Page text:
Since the start of the fourth quarter, volatility has become the new normal in the market. According to The Wall Street Journal (WSJ)*, over the past month the Dow Jones Industrial Average (Dow) has averaged a 600-point intraday swing, with that swing never going below 200 points on any given day. Volatility has a tendency to beget volatility, so the main thing that investors can count on now is that volatility will likely stay in the market.
The two charts below, provided by the Carson Group Partners demonstrate the volatility in the market. The first chart shows the S&P 500 (S&P) either going up or down by at least 1% each day. In the fourth quarter of 2018 there were 28 such days, well above the average of 20 per quarter.
The second chart shows the weekly returns of the S&P. After a quiet 2017 (and most of 2018), volatility has risen steadily since the start of the fourth quarter and continuing into the New Year and often the losing days are sandwiched next to the winning days. According the WSJ, “Take the day after Christmas, which saw the biggest ever point gain in the Dow Jones Industrial Average. The 1,086-point bounce followed a four-day preholiday stretch that erased nearly 1,900 points from the index.”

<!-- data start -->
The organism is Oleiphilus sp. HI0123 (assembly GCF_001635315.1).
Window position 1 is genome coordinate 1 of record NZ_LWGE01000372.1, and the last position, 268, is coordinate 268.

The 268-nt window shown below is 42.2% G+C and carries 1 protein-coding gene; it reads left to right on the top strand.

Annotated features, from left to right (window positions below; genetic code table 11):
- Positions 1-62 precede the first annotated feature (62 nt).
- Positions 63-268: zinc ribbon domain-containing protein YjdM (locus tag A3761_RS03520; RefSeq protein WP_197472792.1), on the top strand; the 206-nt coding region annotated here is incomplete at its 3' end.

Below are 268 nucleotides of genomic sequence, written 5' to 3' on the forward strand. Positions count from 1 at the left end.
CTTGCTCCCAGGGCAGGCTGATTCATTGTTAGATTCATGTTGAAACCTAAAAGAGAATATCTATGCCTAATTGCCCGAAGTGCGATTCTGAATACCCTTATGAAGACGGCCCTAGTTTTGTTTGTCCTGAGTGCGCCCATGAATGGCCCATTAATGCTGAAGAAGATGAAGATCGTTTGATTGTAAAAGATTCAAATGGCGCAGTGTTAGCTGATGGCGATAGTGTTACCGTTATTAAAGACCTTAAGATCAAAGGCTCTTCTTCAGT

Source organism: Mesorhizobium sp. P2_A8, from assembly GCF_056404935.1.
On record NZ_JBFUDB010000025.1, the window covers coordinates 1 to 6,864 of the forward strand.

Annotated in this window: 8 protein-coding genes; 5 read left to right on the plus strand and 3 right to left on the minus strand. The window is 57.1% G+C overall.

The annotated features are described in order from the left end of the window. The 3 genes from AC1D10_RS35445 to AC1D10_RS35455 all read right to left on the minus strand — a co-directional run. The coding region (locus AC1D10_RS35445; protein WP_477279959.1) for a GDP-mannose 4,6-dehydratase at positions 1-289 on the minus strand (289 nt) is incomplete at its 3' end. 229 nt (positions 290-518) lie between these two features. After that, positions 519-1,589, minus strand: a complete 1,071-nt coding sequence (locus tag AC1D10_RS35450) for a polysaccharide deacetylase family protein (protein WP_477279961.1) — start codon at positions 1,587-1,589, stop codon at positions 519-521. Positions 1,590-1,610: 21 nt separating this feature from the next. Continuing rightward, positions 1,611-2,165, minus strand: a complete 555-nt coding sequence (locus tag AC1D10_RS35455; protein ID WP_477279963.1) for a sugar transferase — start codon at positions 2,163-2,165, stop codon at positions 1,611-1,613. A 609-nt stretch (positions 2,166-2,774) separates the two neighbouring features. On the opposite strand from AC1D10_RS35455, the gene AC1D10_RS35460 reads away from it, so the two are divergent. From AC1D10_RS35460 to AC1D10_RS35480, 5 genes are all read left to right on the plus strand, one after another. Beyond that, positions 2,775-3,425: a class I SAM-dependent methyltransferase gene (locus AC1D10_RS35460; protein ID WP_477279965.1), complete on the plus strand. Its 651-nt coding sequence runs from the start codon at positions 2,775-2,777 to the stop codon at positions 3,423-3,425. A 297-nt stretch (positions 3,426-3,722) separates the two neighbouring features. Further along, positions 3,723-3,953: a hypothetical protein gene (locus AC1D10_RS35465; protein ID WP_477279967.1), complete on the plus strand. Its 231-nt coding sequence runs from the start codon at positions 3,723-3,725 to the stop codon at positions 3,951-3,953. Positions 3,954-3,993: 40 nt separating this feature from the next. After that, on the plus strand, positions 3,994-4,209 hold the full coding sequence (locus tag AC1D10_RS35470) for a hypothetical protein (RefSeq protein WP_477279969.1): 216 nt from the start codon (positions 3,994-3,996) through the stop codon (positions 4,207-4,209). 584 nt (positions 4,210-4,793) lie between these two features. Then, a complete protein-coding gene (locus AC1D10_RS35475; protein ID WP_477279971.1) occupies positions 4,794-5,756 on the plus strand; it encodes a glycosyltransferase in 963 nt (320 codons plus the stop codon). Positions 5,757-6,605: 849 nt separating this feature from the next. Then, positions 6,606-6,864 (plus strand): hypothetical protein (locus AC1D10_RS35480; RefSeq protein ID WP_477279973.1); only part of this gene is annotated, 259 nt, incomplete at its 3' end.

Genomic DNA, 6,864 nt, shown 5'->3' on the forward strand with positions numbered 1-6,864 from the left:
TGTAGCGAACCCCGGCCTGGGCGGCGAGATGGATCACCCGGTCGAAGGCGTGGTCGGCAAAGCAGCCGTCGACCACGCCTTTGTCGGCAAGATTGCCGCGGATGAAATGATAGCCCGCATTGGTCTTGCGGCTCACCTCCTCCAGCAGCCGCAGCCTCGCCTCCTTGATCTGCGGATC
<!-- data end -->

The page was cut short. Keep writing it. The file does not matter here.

You may be wondering, what does this mean for my accounts? Should I reallocate to my portfolio into bonds or safe alternatives? The volatility can make even the most seasoned investors nervous. But, it generally makes sense to stick with your financial plan. According to Putnam Investments*, over the last 15 years, an investor could have tripled their investment by buying and holding the S&P. An initial investment of $10,000 would have grown to $30,000. But missing just the ten best days slashed that amount in half and missing the twenty best days eliminated all of the gains. In other words, just one half ½% of the trading days made all of the profits from owning stocks during a 15 year period. While the volatility may be unsettling at times, the idea is to generally stay with your plan and to look for opportunities when they present themselves. Call us with questions.
*Source: A Constant: There will be Volatility- written by Spencer Jakab, Published by The Wall Street Journal. January 5th/6th 2019.